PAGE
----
AVC student wins American Veterinary Medical History Society essay contest
Anastasiya Missan, AVC Class of 2022, won first prize in the American Veterinary Medical History Society’s 2020 Fred Smithcors Veterinary History Essay Contest for her essay, “The Un-BEE-lievable History of Beekeeping.”
Missan is only the second student from AVC to win a prize in the competition since it was established in 1992. In 2000, Andrew Silverstone, AVC Class of 2000, took second place. Winning the contest comes with publication of Missan’s essay in the Veterinary Heritage Journal, a free year-long membership in the American Veterinary Medical History Society, and a scholarship.
Missan chose to write about the history of beekeeping because of her passion for the environment and the essential role honeybees play in environmental health.
“Apiculture is a significant agriculture sector with a long history and an interesting connection to veterinary medicine,” she said. “The history of beekeeping starts with a cave painting and can be traced through some of the most famous ancient civilizations. Today, honey and wax produced in apiculture continues to have many applications in society, including veterinary medicine. Honey is used in veterinary medicine as an antimicrobial and wound-healing agent, thus helping with patient care.”
She noted in her essay that in 2019, Canada had over 8,400 beekeepers, with 672,094 colonies. Canadian honeybee colonies yielded more than 75 million pounds of honey with a total value over $176 million.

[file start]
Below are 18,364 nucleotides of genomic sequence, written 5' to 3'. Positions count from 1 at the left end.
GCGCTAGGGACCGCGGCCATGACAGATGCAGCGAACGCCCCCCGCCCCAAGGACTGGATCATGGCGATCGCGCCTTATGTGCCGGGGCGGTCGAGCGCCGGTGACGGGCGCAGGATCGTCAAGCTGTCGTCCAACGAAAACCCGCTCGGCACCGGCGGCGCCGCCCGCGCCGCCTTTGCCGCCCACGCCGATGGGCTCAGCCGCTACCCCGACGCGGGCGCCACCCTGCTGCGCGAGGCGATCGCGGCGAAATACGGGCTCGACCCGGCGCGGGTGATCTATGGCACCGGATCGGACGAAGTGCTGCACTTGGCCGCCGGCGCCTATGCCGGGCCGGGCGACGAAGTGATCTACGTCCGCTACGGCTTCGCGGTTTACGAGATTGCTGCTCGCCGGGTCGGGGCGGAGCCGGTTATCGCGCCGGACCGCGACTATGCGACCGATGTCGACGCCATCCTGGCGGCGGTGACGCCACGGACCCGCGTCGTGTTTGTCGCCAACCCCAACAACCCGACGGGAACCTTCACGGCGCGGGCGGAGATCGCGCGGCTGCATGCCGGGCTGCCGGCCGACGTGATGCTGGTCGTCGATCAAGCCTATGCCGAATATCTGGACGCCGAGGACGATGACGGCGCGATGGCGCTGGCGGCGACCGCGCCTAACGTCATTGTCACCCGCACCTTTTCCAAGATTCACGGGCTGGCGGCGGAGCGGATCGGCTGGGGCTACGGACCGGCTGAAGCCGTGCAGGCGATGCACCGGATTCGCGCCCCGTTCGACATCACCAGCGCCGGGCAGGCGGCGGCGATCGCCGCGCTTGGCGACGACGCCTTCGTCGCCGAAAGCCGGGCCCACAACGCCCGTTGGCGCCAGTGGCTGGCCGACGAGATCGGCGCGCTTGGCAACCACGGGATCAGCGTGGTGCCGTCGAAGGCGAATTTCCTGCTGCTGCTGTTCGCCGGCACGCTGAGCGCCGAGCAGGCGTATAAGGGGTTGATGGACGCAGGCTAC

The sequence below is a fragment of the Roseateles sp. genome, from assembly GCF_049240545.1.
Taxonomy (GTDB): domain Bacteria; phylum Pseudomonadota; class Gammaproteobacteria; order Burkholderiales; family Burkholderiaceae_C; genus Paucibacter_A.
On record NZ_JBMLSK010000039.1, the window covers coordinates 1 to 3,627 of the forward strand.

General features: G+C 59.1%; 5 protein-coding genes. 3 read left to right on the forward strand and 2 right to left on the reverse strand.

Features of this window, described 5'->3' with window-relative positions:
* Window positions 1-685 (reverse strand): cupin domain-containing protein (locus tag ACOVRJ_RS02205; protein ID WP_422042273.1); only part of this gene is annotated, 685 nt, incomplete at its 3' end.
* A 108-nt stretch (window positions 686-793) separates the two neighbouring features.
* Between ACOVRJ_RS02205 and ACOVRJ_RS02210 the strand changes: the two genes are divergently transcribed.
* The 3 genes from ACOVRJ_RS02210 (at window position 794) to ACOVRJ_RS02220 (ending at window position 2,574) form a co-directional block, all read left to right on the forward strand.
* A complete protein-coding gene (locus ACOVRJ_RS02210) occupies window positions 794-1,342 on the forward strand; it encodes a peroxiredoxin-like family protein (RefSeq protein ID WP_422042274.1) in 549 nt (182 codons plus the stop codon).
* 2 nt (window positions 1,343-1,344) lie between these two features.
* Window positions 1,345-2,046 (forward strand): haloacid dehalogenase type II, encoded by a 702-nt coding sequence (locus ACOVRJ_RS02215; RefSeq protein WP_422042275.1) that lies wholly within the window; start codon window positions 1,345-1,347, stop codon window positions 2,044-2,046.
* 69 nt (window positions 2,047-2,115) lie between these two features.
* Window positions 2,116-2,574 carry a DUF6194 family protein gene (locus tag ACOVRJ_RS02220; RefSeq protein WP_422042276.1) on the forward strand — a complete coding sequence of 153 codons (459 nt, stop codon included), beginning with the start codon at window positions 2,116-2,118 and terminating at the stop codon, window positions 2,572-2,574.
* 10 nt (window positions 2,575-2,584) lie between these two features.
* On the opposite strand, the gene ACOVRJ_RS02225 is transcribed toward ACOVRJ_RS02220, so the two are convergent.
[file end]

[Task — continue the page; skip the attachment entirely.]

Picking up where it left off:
Like any livestock production system, she said, bees can be afflicted by bacteria, fungi, viruses, and parasites. Today, these health issues are generally managed by beekeepers with guidance from provincial and federal employees and some help from veterinarians.
Born in the Ukraine and raised in Halifax, Nova Scotia, Missan decided at the age of eight that she wanted to be a veterinarian.
“I used to love playing imaginary animal games with my friends, and my best friend’s mom suggested that I should be a vet. So here I am! And as I learned more about vet med, I realized that it was the right choice for me. I love science, figuring out and solving problems, and animals.”
She plans to pursue a career in small animal medicine when she graduates from AVC.
“On behalf of AVC, I congratulate Anastasiya for winning this prestigious contest,” said Dr. Greg Keefe, dean of AVC. “Her essay is very interesting to read and highlights the role of veterinary medicine in beekeeping. We are so proud of her accomplishment.”
The Fred Smithcors Veterinary History Essay Contest was established in honor of J. Fred Smithcors, DVM, PhD (1920–2006) for his many contributions to veterinary history as founder of the American Veterinary Medical History Society, author of several books on veterinary history, educator, editor, and publisher. It provides a unique opportunity for veterinary students to learn about the heritage of their new profession by researching and writing about a veterinary history topic of their choice. Participation is open to all DVM students currently enrolled in veterinary colleges in the United States, Canada, and West Indies.